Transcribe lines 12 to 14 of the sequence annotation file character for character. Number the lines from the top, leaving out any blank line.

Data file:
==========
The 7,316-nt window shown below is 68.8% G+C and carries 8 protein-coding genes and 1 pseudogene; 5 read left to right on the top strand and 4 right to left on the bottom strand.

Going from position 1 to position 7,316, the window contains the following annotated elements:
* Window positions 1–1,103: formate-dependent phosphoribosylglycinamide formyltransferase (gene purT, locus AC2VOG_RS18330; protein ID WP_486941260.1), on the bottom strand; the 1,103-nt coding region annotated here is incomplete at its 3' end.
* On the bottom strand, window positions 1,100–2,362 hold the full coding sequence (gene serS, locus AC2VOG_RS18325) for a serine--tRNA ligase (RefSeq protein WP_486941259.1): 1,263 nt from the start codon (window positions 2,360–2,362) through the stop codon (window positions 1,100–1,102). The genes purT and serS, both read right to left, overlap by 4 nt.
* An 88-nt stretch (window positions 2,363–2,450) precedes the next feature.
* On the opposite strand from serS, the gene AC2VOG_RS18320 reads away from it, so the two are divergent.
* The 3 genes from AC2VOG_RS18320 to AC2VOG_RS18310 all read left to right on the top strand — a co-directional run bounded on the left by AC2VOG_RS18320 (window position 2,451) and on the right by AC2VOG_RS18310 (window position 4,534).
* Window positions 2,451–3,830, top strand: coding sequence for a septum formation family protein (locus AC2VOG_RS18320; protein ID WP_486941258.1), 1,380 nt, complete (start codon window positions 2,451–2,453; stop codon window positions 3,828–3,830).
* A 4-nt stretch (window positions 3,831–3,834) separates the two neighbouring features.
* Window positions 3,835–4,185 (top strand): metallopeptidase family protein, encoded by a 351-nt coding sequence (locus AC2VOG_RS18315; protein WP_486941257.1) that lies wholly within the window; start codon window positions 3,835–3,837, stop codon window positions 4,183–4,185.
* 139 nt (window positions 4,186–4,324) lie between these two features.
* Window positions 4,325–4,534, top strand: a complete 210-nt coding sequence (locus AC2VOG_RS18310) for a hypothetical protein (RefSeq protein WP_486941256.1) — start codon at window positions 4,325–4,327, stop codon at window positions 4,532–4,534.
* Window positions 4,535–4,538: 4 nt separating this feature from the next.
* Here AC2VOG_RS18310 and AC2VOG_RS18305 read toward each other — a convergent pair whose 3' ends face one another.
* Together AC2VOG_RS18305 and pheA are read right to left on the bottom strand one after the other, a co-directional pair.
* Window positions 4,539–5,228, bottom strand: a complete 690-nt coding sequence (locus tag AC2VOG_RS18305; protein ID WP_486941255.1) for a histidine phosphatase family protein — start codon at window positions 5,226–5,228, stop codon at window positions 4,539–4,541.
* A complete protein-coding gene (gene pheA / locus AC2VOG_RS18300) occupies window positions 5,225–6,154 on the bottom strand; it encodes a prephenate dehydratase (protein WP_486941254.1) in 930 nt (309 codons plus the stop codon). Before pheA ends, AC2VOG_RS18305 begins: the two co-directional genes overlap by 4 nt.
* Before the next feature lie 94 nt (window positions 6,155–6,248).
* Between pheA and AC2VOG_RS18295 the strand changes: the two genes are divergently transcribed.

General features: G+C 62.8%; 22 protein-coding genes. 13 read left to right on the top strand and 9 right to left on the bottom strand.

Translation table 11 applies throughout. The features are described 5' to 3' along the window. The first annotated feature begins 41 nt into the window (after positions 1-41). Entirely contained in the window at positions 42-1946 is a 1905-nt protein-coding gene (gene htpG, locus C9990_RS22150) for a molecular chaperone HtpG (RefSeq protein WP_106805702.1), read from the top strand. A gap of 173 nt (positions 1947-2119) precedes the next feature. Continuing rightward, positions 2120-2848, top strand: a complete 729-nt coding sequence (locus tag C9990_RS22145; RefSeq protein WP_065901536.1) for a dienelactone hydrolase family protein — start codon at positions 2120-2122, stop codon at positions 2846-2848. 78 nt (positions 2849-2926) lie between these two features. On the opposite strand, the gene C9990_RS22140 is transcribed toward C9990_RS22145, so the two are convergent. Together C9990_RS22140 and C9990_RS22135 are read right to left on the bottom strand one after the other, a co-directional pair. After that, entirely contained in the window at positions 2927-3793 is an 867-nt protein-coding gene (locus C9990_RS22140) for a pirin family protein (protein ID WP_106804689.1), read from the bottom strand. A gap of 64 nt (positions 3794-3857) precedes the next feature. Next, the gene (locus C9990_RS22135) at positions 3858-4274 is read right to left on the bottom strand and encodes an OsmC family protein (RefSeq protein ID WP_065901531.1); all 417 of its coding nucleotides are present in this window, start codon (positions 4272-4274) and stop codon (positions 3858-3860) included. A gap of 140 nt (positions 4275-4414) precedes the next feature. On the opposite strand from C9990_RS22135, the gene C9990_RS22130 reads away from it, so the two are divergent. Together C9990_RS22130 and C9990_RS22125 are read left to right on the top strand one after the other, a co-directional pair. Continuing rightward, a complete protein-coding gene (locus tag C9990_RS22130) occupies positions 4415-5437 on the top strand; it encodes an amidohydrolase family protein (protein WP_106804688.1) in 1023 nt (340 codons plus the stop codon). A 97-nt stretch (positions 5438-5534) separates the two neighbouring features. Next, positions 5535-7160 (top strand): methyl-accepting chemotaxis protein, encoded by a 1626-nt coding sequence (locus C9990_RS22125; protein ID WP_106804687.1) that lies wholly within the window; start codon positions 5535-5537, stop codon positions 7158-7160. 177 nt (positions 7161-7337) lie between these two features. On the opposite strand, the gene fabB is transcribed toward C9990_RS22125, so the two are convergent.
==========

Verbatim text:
* Window positions 4,325–4,534, top strand: a complete 210-nt coding sequence (locus AC2VOG_RS18310) for a hypothetical protein (RefSeq protein WP_486941256.1) — start codon at window positions 4,325–4,327, stop codon at window positions 4,532–4,534.
* Window positions 4,535–4,538: 4 nt separating this feature from the next.
* Here AC2VOG_RS18310 and AC2VOG_RS18305 read toward each other — a convergent pair whose 3' ends face one another.